Wednesday, November 2, 2011



By D.E.Levine

Before they had movies with sound or talkies, they had silent movies, and that's exactly what director Michel Hazanavicious has produced in his superb film, The Artist.

Centering on a silent screen star, George Valentine (Jean Dujardin), in 1926, the actor doesn't speak at all. We see him in out takes from his silent films, dancing and singing in personal appearances and rehearsals, but we never hear him or any of the actors, relying on intertitles to let us know what's going on.

Unfortunately, George doesn't transition to talkies. As others rise in the public's popularity, George is reduced to ruin, since he can't adapt. As a result he loses everything.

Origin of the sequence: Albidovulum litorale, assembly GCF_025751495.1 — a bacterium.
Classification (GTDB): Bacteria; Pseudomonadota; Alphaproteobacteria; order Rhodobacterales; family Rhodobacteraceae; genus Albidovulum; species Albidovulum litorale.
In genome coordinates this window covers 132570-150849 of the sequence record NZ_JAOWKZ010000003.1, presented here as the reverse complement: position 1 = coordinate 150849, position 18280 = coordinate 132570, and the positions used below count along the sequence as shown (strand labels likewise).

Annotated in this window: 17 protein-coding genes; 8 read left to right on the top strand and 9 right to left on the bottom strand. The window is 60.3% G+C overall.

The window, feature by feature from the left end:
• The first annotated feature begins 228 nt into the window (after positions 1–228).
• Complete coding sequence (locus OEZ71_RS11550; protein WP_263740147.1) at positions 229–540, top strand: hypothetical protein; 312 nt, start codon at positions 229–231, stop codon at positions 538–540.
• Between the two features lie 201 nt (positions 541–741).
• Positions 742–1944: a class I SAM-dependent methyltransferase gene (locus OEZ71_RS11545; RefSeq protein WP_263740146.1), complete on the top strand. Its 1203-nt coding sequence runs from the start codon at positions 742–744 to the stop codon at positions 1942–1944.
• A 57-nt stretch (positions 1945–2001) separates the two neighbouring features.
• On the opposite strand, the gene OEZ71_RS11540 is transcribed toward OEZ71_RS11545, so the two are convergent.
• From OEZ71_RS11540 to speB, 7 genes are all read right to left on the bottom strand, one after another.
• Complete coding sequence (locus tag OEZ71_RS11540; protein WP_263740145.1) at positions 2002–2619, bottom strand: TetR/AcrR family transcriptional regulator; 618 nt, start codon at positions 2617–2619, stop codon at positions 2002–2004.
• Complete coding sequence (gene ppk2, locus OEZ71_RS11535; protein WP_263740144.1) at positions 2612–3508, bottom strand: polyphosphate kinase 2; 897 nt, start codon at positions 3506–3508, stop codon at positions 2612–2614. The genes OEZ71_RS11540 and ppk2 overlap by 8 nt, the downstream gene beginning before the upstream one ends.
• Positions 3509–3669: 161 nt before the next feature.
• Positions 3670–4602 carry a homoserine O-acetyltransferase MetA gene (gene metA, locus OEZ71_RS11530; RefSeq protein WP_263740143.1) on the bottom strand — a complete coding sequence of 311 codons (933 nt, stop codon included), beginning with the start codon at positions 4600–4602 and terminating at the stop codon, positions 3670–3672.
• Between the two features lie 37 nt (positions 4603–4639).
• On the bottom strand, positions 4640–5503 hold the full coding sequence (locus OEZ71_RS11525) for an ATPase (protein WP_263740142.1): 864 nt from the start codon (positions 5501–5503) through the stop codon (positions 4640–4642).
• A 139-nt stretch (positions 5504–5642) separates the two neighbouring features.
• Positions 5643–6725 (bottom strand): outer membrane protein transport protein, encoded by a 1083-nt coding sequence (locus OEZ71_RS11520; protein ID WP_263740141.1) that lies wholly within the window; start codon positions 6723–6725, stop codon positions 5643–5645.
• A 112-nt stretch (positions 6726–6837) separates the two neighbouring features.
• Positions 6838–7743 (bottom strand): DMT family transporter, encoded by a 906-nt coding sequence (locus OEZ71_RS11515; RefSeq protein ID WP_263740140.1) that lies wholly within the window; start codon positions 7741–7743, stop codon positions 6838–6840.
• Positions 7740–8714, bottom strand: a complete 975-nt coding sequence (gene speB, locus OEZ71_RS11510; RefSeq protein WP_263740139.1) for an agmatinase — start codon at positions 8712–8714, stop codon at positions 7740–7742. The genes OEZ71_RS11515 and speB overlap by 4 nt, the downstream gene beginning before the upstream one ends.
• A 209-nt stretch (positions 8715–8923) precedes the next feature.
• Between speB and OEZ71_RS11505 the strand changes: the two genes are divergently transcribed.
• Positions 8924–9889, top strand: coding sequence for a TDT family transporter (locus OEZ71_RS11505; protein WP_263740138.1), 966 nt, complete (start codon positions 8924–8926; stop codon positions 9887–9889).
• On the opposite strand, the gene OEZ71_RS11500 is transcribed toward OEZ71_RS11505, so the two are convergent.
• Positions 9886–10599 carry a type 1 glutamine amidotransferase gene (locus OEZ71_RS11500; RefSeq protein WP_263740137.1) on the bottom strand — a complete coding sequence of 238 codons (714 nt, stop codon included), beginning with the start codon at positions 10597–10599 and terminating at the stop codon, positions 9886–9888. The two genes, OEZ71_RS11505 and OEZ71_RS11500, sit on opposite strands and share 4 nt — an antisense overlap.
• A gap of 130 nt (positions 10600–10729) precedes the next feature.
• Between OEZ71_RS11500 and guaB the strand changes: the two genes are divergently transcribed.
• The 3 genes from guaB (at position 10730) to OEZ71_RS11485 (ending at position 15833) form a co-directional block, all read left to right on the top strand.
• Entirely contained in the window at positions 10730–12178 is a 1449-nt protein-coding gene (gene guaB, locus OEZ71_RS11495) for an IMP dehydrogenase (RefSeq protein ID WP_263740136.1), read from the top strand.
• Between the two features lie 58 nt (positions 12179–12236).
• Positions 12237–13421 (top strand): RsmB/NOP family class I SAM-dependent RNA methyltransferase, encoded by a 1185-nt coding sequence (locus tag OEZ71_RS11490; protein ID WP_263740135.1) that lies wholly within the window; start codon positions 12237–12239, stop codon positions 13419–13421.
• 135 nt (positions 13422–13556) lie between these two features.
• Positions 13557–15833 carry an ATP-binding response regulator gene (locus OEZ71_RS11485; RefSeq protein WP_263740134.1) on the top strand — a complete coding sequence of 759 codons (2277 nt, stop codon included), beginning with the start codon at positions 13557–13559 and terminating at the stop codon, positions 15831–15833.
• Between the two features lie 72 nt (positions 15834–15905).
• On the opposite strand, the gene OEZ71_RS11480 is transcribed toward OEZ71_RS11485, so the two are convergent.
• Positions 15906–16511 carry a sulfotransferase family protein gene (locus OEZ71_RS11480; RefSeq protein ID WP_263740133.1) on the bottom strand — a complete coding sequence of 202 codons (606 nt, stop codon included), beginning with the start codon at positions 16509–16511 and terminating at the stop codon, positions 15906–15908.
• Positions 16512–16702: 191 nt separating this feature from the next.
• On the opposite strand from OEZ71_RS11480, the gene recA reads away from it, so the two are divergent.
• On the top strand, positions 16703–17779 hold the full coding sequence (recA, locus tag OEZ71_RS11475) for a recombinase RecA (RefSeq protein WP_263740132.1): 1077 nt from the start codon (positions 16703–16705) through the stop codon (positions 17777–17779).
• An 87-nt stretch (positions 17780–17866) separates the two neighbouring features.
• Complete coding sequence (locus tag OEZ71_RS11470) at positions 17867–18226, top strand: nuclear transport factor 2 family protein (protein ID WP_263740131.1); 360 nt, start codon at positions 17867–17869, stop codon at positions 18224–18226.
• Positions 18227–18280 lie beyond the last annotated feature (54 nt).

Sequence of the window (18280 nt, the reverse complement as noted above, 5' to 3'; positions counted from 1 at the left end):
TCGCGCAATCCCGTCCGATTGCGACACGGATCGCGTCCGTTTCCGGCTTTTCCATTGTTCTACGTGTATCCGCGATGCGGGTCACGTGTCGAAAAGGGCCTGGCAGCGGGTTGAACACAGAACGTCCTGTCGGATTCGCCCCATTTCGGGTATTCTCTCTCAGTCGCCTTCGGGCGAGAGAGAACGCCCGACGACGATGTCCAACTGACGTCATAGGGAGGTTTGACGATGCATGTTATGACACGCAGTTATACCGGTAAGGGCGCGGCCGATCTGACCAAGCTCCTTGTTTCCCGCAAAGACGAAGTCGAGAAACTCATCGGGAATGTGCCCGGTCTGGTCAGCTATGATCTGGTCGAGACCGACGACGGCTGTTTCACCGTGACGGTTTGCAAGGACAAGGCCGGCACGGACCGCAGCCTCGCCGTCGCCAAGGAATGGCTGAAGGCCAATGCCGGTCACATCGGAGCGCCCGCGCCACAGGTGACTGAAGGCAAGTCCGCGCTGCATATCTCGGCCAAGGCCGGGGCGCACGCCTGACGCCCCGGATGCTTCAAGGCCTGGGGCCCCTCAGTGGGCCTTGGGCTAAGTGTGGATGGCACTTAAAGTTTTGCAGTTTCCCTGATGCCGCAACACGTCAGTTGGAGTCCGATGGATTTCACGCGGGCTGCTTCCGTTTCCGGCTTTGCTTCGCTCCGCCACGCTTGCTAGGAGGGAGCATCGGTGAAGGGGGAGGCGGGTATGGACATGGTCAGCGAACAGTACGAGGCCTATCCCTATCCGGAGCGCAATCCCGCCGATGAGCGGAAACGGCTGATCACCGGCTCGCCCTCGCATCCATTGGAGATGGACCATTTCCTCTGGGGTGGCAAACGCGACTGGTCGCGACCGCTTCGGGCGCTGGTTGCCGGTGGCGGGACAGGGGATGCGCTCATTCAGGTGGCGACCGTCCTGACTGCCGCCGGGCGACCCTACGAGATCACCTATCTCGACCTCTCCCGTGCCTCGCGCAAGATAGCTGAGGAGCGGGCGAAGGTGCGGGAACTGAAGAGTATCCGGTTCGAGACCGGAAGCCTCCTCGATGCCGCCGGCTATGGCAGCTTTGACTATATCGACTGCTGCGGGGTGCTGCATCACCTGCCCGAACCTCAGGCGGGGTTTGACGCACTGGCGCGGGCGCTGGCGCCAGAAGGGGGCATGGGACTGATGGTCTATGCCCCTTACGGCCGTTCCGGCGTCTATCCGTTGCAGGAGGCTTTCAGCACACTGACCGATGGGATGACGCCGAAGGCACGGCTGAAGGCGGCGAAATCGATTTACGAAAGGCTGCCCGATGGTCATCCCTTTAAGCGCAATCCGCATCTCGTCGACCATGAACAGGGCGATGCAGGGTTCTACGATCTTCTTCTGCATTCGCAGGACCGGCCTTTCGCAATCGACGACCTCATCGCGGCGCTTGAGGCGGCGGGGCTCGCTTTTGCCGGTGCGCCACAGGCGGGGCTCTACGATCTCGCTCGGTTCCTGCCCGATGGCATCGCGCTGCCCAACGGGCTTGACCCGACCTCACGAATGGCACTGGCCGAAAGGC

But this is a Hollywood movie and there has to be a happy ending. Earlier in the film Peppy Miller (Berenice Bejo), a starlet wannabe accidentally bumps into George in a fateful collision of the up-and-coming future colliding with the popular present and soon to be past. George is kind to Peppy and helps her initially getting her work as an extra and then boosting her career. As a result, she has an unflagging interest in him and winds up coming to the rescue.

The film is a loving tribute to many of the existing film classics, and writer/director Hazanavicious borrows from some well known scenes.

The costumes are exquisite and although the film was initially shot by cinematographer Guillame Schiffman in color, it was converted to black and white monochrome in the
laboratory. Without spoken words, the emphasis is on the acting and the continuous score by Ludovic Bourse.

The intertitles are in English and although the stars are French, there are a number of well-known American actors in key roles.

Perhaps because it's such a loving tribute to silent films, The Artist has been on a continual swell of popularity. However, it's doubtful this means silent films are making a comeback.